Obama’s No Show
By Reginald Johnson
March 16, 2011
At a rally last weekend in New York on behalf of the embattled public workers in Wisconsin, one of the most popular tunes sung by the protesters was “Which Side Are You On?”
It’s an old union song, made famous during a bitter strike by workers in the 1940s against coal mine operators in Harlan County, Kentucky.
Today, a lot of people have to be wondering which side President Obama is on --- the side of unions and workers, or big corporations and their right-wing allies.
You would think that a Democratic president who owes his election in good part to the hard work of union members and contributions by organized workers, would be out there fighting against blatant attempts to eviscerate public sector unions. But Obama has failed to do that.
While he’s made a couple of statements in support of unions under attack in Wisconsin and other states, they’ve been mild in tone --- not the firey, passionate speeches Obama is fully capable of making.
He’s also refused to go directly to Wisconsin and speak, and refused to allow any top people in his administration, such as Vice President Joe Biden, from going.
Obama is showing once again he’s not very progressive, and really not much of a labor supporter either, despite the union support he’s gotten for his campaigns. Recall in his first year in office, he never really campaigned for the “card check” bill which would have aided union organizing and which the AFL-CIO so desperately wanted. Then last year he stunned the labor community when he praised school district officials in Rhode Island for firing all the union teachers at a low performing high school.
National politics is also at work here. Obama seems to be playing a game of not being too spirited in supporting unions in Wisconsin and Ohio, lest he be open to a Republican charge of being a ‘tool of union bosses’ and blocking budget reform.
This is all very troubling. The labor movement’s very survival may be on the line right now as the right-wing attack on workers continues, and the leader of the Democratic Party doesn’t think it’s in his interest to get out and really fight for working people.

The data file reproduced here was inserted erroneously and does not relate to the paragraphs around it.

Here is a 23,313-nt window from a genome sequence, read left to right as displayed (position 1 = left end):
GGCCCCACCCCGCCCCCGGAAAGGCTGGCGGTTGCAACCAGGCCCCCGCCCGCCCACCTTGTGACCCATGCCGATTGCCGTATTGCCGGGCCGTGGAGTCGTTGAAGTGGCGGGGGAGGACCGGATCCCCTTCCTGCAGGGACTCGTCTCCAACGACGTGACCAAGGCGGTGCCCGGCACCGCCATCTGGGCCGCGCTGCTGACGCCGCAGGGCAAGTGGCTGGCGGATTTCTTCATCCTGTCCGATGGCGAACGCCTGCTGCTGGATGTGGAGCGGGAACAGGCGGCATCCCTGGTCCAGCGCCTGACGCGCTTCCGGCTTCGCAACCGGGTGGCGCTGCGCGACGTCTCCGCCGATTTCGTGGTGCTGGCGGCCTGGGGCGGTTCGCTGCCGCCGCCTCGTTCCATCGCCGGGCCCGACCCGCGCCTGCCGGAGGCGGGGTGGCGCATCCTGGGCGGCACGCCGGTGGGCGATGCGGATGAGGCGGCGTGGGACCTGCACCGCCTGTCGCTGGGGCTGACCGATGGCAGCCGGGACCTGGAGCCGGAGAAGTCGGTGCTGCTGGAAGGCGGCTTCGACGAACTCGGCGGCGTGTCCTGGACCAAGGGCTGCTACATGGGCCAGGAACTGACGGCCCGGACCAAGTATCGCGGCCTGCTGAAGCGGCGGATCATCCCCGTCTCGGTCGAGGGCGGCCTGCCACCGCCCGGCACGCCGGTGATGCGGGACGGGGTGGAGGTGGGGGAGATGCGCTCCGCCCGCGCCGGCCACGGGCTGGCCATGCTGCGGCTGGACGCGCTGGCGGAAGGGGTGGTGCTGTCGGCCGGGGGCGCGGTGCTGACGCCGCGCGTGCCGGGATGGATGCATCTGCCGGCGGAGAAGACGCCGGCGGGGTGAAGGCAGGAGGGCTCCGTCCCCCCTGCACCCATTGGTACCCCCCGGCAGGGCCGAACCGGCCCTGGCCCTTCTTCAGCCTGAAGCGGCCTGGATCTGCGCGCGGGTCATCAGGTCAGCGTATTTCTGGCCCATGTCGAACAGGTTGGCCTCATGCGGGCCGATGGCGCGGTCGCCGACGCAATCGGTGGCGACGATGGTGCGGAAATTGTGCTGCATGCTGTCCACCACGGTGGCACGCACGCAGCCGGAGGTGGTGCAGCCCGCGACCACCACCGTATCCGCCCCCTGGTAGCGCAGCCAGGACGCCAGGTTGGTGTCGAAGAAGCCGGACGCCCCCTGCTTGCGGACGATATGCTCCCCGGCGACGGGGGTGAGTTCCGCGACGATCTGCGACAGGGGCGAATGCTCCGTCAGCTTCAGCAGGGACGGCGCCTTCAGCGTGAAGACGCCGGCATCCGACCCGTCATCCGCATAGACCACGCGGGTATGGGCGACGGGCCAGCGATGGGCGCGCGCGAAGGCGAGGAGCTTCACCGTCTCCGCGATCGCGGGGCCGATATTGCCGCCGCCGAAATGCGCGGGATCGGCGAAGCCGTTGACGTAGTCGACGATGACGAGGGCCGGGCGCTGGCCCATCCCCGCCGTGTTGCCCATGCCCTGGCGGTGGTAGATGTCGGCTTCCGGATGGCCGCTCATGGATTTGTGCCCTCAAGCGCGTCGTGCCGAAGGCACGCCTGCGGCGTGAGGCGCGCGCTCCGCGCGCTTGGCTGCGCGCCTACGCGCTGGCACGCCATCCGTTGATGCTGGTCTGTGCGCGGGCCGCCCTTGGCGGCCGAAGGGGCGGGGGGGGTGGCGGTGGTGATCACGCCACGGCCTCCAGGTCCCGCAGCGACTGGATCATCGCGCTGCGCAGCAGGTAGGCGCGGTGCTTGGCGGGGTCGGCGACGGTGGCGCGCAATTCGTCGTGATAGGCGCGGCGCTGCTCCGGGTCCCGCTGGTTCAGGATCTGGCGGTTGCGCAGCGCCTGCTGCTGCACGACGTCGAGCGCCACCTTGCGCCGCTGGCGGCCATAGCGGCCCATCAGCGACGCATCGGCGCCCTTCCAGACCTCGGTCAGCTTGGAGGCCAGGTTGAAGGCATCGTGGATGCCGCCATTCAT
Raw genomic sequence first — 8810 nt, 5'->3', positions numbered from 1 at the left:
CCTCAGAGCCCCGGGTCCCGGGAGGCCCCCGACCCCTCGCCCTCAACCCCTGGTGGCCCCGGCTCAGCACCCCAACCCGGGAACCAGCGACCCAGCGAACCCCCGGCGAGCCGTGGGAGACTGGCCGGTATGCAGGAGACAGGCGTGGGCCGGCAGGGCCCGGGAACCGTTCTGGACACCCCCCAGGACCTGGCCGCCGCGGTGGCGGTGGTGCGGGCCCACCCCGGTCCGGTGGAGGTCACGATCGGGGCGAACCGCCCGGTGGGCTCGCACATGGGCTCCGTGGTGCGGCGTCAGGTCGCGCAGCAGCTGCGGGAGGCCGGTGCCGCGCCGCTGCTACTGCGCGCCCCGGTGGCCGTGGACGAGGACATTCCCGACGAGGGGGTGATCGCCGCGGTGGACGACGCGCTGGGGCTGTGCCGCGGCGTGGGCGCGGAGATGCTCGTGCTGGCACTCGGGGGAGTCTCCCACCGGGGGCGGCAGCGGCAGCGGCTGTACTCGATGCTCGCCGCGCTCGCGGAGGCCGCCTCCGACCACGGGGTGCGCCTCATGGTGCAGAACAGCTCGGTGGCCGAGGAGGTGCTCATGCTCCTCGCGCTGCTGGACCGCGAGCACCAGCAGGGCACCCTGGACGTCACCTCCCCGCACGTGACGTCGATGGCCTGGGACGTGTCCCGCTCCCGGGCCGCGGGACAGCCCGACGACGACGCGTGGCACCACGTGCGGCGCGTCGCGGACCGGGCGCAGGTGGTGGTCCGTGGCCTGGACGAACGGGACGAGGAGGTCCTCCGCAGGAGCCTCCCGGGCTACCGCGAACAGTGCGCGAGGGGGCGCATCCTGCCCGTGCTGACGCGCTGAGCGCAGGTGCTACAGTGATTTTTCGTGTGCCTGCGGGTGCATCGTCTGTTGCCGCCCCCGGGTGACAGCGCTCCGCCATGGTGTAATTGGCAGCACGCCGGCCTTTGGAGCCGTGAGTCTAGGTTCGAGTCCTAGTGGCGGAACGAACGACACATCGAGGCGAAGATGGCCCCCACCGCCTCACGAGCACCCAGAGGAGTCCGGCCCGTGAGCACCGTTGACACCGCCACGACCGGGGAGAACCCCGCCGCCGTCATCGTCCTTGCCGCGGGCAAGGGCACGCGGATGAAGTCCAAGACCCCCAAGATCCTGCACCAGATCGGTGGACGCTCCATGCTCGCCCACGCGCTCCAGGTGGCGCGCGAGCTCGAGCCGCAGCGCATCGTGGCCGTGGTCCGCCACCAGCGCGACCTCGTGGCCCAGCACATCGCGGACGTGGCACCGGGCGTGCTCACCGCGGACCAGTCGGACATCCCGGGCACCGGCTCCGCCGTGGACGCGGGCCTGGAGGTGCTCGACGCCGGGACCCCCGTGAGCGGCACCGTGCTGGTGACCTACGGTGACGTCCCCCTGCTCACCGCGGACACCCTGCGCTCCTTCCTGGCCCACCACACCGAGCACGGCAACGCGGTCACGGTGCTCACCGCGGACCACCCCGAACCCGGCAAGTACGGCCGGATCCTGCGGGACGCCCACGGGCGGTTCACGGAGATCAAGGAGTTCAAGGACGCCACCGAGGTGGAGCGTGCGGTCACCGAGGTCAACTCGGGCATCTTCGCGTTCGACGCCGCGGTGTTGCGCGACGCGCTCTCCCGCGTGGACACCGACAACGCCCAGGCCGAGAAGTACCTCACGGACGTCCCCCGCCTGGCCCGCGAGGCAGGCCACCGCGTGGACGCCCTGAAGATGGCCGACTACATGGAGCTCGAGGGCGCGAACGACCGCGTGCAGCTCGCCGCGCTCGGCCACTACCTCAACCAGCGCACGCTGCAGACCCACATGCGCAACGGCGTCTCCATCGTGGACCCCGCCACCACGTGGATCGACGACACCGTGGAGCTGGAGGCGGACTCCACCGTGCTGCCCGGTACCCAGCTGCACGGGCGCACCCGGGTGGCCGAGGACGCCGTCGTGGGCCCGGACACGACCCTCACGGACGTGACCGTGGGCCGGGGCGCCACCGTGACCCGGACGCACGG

I can’t think of any Democratic president in the past who would have been this low-key when unions were under such a vicious attack.
In the meantime, Wisconsin Gov. Scott Walker has gotten his way, at least for now, ramming through the bill that curbs bargaining rights for public workers. Other right-wing governors in Ohio, Idaho and Florida are also working to gut the power of public employee unions.
Obama, and many leading Democratic members of Congress as well, better realize that the progressive-liberal base has woken up during this Wisconsin-Ohio labor battle, and people are not in the mood for the usual political fence-sitting and game-playing. They want answers and they want leaders who will stand by them.
Hundreds of thousands of workers, activists and supporters have been rallying for weeks in Wisconsin and Ohio, refusing to cave in to the demand that public employees give up their rights.
Last weekend, over 100,000 people rallied in the Wisconsin capital of Madison to again protest Walker’s bill and voiced their support for a recall drive directed at all the Republican state senators who backed the measure. They also welcomed back like conquering heroes the 14 Democratic senators who had fled the state for weeks, to prevent the GOP from getting the quorum needed to act on the bill. The Republicans nonetheless staged a last minute legislative maneuver to get the bill through without the Democrats.
Other demonstrations broke out spontaneously around the country in support of the Wisconsin workers.
In Union Square in New York, about 70 people gathered in an impromptu rally, carrying signs denouncing Walker, singing along with a pick-up band and shouting pro-worker chants.
While the rally wasn’t big, it wasn’t bad for a protest thrown together on short notice, just a day after Walker signed the union-killing law.
Bill Linville, a Bronx school teacher who helped organize the protest, said it was important to show solidarity with workers in Wisconsin.
“What happened in Wisconsin could happen here,” said Linville, noting that New York leaders like Mayor Michael Bloomberg are threatening huge teacher layoffs, despite a budget surplus.
“This is our PATCO moment,” said Linville, referring to the time 30 years ago when then President Ronald Reagan fired members of the air traffic contollers union, when employees walked off the job in a dispute over working conditions.
Many observers feel that labor as a whole did too little to oppose the firings, and unions have been in retreat ever since.
“I’m behind the Wisconsin workers a kuzillion percent,” said Rosemarie, a retiree who was visiting New York from her home in Pennsylvania. She saw the rally and decided to jump in.
“If that kind of thing can be done out there to workers, it could happen all over, and our whole quality of life will be worse, she said.